Different Types of Tissue Culture Processes
1 Jun 2020

Different Types of Tissue Culture Processes

Jessica Rosslee

Table of Contents

Tissue culture is gaining traction as an effective propagation method that embraces cell technology to propagate new plants in artificial environments using tissue fragments from plant media. The different types of tissue culture methods are determined by the kind of plant media used. The following are the most commonly used types of tissue culture processes:

Seed Culture

Seeds are cultured in vitro to cultivate healthy plants or seedlings.

Meristem Culture

Apical meristem from angiosperm and gymnosperm shoots are cultured to produce plants that are largely free from disease and contamination. Contamination is one of the greatest obstacles to effective tissue culture. For this reason, meristem culture is often preferred as the lack of vascular tissues ensures that contamination and spread of disease is limited. Most DIY tissue culture and home tissue culture labs will use this method. Together with high-quality PPM and strict hygiene control, plants propagated with meristem culture are least likely to carry diseases.

Callus Culture

A mass of cells gathered from any part of the plant material are cultured under in vitro conditions. No specific section of the plant matter is used.

Bud Culture

Bud culture is separated into single node culture (stem node is used) and axillary bud method (where axillary buds are separated from the leaf axils and placed in high cytokinin concentration).

Anther Culture

This type of plant tissue culture is known as haploid production and typically uses pollen culture for production.

Cell Suspension Culture

This technique grows individual cells that have been gathered from any kind of plant material. The tissues or callus are transferred into a liquid medium, instead of the commonly used gel substances.

The above types of tissue culture are just some of the different types of tissue culture. As you can see, there are several different kinds of tissue culture processes, but the majority of people who have heard of tissue culture have also heard of micropropagation and are probably wondering where propagation fits in.

Preference Center

Micropropagation and Tissue Culture

Tissue culture is a technique in which a small fragments of a plant (explant) are introduced into an artificial, nutrient medium, which allows its functioning or growth.

Fragments of plant material, perhaps even just a couple of cells, are placed in an artificial growing medium to develop into new plants. There is one significant difference between tissue culture and micropropagation (although many people think the two are the same because they involve overlapping techniques). 

Micropropagation is defined as the propagation of multiple plants from a small amount of plant material, whereas tissue culture is the first step in this process, when multiple the plantlets are cultured. It can also be said that issue culture is an essential element of micropropagation, when multiple plantlets are produced. Although both are separate techniques used to propagate thousands of identical plants, they often overlap in the laboratory.

What is Micropropagation?

Micropropagation is the growth of new plants in tissue culture. Being an in vitro tissue culture technique, micropropagation develops high-quality clone plants on a large scale. The shoot apex is traditionally grown in agar, a nutrient-dense gelling agent. Because of the shoot apex’s undifferentiated meristematic tissue, this technique could be considered a Meristem culture technique. Tissue culture is used in micropropagation to develop new plants or seedlings from cells. Once they are well established, they will be introduced into the soil, which is the second stage of micropropagation.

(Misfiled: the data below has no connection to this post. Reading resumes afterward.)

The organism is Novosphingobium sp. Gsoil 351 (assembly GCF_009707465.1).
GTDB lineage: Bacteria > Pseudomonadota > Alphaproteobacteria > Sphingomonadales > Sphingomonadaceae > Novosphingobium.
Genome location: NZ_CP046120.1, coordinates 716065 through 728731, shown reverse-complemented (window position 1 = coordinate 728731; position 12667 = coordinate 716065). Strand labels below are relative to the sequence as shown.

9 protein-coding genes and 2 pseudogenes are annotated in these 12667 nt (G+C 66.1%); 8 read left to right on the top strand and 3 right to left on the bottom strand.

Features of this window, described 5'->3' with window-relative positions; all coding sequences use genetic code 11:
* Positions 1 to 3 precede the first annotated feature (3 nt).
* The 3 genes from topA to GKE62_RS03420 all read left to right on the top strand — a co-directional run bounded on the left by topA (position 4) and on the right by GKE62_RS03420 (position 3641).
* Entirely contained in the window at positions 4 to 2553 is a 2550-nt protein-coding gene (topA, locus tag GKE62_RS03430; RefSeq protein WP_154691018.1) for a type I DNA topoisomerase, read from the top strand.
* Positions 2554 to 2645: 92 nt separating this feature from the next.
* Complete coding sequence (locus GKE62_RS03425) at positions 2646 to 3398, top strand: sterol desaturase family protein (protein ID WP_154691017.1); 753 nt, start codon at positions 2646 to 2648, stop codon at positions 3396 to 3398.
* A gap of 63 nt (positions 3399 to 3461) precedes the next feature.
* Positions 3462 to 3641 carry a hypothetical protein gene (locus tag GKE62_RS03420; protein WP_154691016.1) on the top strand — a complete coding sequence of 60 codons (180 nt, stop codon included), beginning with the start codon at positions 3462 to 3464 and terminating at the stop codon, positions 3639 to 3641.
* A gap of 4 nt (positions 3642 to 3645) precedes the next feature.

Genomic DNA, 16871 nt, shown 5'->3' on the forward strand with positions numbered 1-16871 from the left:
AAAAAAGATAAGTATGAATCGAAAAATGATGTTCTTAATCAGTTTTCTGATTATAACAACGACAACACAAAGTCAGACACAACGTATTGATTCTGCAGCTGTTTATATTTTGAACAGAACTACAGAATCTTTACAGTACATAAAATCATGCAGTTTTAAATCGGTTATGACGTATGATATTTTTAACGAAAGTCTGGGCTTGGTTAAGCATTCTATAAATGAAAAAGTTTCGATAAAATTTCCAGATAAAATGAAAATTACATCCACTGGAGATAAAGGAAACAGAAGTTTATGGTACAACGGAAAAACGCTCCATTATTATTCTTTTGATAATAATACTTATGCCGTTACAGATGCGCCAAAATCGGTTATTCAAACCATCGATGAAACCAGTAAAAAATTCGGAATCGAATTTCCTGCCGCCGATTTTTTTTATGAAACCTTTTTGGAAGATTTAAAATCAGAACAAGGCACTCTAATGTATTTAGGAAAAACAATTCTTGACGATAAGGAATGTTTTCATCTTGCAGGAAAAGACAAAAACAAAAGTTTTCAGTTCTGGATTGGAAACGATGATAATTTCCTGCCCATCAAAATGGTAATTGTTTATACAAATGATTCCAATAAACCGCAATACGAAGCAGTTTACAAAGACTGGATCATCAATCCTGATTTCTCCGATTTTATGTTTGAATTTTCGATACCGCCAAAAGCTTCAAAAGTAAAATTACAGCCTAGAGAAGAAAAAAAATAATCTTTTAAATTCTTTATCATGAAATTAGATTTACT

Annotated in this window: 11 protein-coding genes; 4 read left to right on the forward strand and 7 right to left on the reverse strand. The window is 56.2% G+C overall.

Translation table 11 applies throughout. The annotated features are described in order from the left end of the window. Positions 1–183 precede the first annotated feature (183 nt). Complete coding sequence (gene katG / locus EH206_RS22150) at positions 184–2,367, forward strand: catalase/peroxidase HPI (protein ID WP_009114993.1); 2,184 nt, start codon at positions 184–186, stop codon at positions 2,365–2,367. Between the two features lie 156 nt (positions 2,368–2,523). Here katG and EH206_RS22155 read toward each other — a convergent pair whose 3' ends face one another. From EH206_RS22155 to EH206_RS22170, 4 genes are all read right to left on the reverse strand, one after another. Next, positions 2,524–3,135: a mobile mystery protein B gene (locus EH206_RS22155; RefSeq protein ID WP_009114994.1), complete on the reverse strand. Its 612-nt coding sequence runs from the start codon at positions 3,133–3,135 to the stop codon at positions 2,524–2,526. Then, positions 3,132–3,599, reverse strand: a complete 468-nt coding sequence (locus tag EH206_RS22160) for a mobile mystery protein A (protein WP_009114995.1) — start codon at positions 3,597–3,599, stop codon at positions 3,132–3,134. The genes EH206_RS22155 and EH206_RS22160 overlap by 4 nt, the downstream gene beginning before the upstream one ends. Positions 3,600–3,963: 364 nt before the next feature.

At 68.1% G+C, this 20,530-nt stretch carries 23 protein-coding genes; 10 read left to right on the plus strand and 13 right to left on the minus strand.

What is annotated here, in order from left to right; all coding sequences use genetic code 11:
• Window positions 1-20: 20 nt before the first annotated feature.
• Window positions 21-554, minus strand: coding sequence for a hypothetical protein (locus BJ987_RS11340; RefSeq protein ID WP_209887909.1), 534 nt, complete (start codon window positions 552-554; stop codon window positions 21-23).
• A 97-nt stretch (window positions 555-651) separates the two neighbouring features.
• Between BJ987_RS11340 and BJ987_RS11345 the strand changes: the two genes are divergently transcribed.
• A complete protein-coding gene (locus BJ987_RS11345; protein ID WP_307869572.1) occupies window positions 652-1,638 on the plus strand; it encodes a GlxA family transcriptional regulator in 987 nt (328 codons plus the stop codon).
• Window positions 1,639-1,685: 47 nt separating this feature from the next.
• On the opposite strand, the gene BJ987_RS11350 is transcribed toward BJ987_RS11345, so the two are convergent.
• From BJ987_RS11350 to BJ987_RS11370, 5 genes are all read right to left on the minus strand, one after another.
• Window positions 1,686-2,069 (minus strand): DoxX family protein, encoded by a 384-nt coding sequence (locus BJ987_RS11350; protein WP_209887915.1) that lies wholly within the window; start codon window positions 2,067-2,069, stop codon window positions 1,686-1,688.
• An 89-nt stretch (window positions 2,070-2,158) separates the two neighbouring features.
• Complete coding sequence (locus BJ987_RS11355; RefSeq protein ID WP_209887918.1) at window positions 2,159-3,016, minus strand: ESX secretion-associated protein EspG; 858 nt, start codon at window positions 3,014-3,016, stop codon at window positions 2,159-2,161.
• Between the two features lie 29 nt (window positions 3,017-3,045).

Micropropagation is used throughout industries across the globe, and here are three reasons why:

Large Scale Production

The key to this benefit is not only the quantity of plants produced, but also the fact that all new plants carry the same genetic profile. There are very few cultivation methods that ensure such a high amount of precision and identical plants can.

Disease free plants

In micropropagation, the meristem is used. Why is this related to disease-free plants? Well, the answer is more straightforward than you might expect. Most plants spread disease, virus and other contamination through vascular tissues while the meristem does not typically carry any contaminates.

Conservation and Preservation

Micropropagation has the potential to aid conservation efforts as well. There are already multiple projects going on around the world using micropropagation and tissue culture to conserve rare and endangered plant species. Micropropagation can also be used to propagate plants that are difficult to grow or generate from seed.

Although there are several different types of tissue culture, micropropagation is commonly used when growers are striving for mass amounts of superb quality, identical plants. Many developing nations are employing tissue culture techniques to meet demands for food and to benefit from exports. Palm oil, one industry of constant conservational scrutiny, has also introduced tissue culture in the hopes of reducing its reliance on natural resources. There are many ways that tissue culture can benefit modern-day society, where we look for instant gratification and the consumer seems never to be satisfied. Tissue culture can help to reduce the land area needed for crops, conserve delicate species, and even heighten and adjust gene profiles to ensure excellent plants. From a business perspective, tissue culture may seem a costly endeavor, but it is an investment that could offer rewards once you begin to reap what you have sewn. 

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